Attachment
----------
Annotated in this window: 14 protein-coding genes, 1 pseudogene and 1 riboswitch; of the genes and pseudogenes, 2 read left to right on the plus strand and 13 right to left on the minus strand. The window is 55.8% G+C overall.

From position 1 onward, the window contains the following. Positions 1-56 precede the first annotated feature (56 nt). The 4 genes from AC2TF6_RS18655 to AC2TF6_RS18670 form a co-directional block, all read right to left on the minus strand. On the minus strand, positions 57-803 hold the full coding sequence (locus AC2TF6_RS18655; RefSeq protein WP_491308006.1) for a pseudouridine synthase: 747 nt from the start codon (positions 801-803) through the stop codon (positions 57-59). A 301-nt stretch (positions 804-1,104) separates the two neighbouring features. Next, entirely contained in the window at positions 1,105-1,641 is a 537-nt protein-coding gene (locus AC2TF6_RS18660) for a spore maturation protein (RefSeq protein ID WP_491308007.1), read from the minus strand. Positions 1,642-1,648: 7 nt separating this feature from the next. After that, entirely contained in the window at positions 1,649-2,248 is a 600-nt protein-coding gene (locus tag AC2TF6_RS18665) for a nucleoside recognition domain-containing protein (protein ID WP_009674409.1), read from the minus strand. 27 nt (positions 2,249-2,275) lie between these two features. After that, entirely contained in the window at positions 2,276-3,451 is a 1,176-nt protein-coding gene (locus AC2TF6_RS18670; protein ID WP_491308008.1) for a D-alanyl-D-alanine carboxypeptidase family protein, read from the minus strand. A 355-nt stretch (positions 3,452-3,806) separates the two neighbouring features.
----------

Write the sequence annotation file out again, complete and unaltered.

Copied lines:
Annotated in this window: 14 protein-coding genes, 1 pseudogene and 1 riboswitch; of the genes and pseudogenes, 2 read left to right on the plus strand and 13 right to left on the minus strand. The window is 55.8% G+C overall.

From position 1 onward, the window contains the following. Positions 1-56 precede the first annotated feature (56 nt). The 4 genes from AC2TF6_RS18655 to AC2TF6_RS18670 form a co-directional block, all read right to left on the minus strand. On the minus strand, positions 57-803 hold the full coding sequence (locus AC2TF6_RS18655; RefSeq protein WP_491308006.1) for a pseudouridine synthase: 747 nt from the start codon (positions 801-803) through the stop codon (positions 57-59). A 301-nt stretch (positions 804-1,104) separates the two neighbouring features. Next, entirely contained in the window at positions 1,105-1,641 is a 537-nt protein-coding gene (locus AC2TF6_RS18660) for a spore maturation protein (RefSeq protein ID WP_491308007.1), read from the minus strand. Positions 1,642-1,648: 7 nt separating this feature from the next. After that, entirely contained in the window at positions 1,649-2,248 is a 600-nt protein-coding gene (locus tag AC2TF6_RS18665) for a nucleoside recognition domain-containing protein (protein ID WP_009674409.1), read from the minus strand. 27 nt (positions 2,249-2,275) lie between these two features. After that, entirely contained in the window at positions 2,276-3,451 is a 1,176-nt protein-coding gene (locus AC2TF6_RS18670; protein ID WP_491308008.1) for a D-alanyl-D-alanine carboxypeptidase family protein, read from the minus strand. A 355-nt stretch (positions 3,452-3,806) separates the two neighbouring features.